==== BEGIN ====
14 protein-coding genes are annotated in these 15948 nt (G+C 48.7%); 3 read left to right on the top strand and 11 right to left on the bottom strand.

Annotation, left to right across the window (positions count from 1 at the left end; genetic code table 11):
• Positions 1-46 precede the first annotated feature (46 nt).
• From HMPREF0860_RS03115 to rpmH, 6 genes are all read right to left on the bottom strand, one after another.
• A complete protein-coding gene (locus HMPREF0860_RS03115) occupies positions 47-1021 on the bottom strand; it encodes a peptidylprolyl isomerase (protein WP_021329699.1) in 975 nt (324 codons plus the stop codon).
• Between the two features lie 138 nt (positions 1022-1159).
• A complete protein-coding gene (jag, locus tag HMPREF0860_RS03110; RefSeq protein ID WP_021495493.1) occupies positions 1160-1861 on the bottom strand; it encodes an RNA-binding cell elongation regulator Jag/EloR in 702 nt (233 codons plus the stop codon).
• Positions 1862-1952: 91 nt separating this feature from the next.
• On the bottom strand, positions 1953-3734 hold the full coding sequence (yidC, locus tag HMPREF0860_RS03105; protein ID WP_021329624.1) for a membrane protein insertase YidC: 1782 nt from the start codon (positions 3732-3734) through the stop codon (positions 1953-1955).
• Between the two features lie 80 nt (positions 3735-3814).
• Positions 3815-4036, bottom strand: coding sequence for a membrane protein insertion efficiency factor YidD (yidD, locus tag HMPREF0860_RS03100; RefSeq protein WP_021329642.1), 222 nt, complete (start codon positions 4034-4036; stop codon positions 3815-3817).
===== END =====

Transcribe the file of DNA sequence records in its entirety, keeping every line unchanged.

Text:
14 protein-coding genes are annotated in these 15948 nt (G+C 48.7%); 3 read left to right on the top strand and 11 right to left on the bottom strand.

Annotation, left to right across the window (positions count from 1 at the left end; genetic code table 11):
• Positions 1-46 precede the first annotated feature (46 nt).
• From HMPREF0860_RS03115 to rpmH, 6 genes are all read right to left on the bottom strand, one after another.
• A complete protein-coding gene (locus HMPREF0860_RS03115) occupies positions 47-1021 on the bottom strand; it encodes a peptidylprolyl isomerase (protein WP_021329699.1) in 975 nt (324 codons plus the stop codon).
• Between the two features lie 138 nt (positions 1022-1159).
• A complete protein-coding gene (jag, locus tag HMPREF0860_RS03110; RefSeq protein ID WP_021495493.1) occupies positions 1160-1861 on the bottom strand; it encodes an RNA-binding cell elongation regulator Jag/EloR in 702 nt (233 codons plus the stop codon).
• Positions 1862-1952: 91 nt separating this feature from the next.
• On the bottom strand, positions 1953-3734 hold the full coding sequence (yidC, locus tag HMPREF0860_RS03105; protein ID WP_021329624.1) for a membrane protein insertase YidC: 1782 nt from the start codon (positions 3732-3734) through the stop codon (positions 1953-1955).
• Between the two features lie 80 nt (positions 3735-3814).
• Positions 3815-4036, bottom strand: coding sequence for a membrane protein insertion efficiency factor YidD (yidD, locus tag HMPREF0860_RS03100; RefSeq protein WP_021329642.1), 222 nt, complete (start codon positions 4034-4036; stop codon positions 3815-3817).